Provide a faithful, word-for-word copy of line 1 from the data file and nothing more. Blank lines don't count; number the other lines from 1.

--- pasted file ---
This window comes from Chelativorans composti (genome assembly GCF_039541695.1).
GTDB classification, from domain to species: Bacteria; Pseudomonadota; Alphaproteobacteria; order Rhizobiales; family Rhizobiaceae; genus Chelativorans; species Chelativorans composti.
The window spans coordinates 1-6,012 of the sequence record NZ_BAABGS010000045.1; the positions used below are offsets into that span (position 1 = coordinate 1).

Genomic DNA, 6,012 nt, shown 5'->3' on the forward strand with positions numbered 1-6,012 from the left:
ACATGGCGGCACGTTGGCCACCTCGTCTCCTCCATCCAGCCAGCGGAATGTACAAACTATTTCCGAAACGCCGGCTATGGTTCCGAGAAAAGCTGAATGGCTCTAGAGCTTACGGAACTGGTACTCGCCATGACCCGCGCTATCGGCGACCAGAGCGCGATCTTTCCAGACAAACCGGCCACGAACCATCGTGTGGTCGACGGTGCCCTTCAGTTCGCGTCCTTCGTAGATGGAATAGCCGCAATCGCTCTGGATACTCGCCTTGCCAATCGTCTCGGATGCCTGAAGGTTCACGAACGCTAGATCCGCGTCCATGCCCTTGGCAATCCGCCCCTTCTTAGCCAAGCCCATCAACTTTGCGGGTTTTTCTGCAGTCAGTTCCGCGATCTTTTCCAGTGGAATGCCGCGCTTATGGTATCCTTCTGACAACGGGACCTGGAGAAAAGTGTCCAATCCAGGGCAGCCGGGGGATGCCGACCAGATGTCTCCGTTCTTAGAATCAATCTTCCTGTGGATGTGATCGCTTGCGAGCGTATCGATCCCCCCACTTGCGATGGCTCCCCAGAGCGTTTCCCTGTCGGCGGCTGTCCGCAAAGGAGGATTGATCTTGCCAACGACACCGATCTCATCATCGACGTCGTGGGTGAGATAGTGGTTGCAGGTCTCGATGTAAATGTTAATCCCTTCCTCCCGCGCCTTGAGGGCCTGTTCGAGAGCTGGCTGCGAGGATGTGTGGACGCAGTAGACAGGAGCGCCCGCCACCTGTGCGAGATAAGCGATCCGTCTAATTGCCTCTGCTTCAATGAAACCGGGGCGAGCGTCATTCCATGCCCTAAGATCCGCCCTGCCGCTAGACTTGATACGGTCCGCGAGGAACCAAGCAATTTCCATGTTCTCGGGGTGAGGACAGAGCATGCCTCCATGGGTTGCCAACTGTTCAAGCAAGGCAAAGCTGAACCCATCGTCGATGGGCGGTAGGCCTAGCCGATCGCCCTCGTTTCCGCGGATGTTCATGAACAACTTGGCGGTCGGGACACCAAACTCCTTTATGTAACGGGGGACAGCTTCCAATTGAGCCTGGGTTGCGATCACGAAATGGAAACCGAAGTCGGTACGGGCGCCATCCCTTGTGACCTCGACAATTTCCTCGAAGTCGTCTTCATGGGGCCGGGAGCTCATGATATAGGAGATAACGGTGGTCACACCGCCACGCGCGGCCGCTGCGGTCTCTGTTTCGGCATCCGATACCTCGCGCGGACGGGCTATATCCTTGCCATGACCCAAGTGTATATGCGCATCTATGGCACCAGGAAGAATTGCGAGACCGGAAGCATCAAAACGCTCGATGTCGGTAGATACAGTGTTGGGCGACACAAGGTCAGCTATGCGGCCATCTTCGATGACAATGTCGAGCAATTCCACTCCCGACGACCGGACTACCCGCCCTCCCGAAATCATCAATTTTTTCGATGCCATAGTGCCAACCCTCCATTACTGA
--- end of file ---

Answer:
This window comes from Chelativorans composti (genome assembly GCF_039541695.1).